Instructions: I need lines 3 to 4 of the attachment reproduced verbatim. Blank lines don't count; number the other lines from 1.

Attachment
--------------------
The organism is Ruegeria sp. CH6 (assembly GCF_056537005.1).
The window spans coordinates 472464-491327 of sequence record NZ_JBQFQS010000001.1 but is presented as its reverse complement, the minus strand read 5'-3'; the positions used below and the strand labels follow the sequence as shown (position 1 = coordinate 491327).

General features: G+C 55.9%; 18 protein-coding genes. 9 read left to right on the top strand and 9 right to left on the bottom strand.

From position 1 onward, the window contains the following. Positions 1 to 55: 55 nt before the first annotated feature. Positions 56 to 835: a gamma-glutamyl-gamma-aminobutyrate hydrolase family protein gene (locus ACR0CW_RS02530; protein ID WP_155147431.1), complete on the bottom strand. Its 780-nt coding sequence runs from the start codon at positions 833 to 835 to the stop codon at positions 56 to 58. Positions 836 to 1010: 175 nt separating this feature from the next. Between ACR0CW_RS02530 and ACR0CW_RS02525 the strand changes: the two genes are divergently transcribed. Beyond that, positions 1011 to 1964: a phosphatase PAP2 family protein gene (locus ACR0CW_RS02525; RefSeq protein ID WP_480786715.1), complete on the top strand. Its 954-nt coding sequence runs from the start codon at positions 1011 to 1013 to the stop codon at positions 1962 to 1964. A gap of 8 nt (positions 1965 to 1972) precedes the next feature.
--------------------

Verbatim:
General features: G+C 55.9%; 18 protein-coding genes. 9 read left to right on the top strand and 9 right to left on the bottom strand.

From position 1 onward, the window contains the following. Positions 1 to 55: 55 nt before the first annotated feature. Positions 56 to 835: a gamma-glutamyl-gamma-aminobutyrate hydrolase family protein gene (locus ACR0CW_RS02530; protein ID WP_155147431.1), complete on the bottom strand. Its 780-nt coding sequence runs from the start codon at positions 833 to 835 to the stop codon at positions 56 to 58. Positions 836 to 1010: 175 nt separating this feature from the next. Between ACR0CW_RS02530 and ACR0CW_RS02525 the strand changes: the two genes are divergently transcribed. Beyond that, positions 1011 to 1964: a phosphatase PAP2 family protein gene (locus ACR0CW_RS02525; RefSeq protein ID WP_480786715.1), complete on the top strand. Its 954-nt coding sequence runs from the start codon at positions 1011 to 1013 to the stop codon at positions 1962 to 1964. A gap of 8 nt (positions 1965 to 1972) precedes the next feature.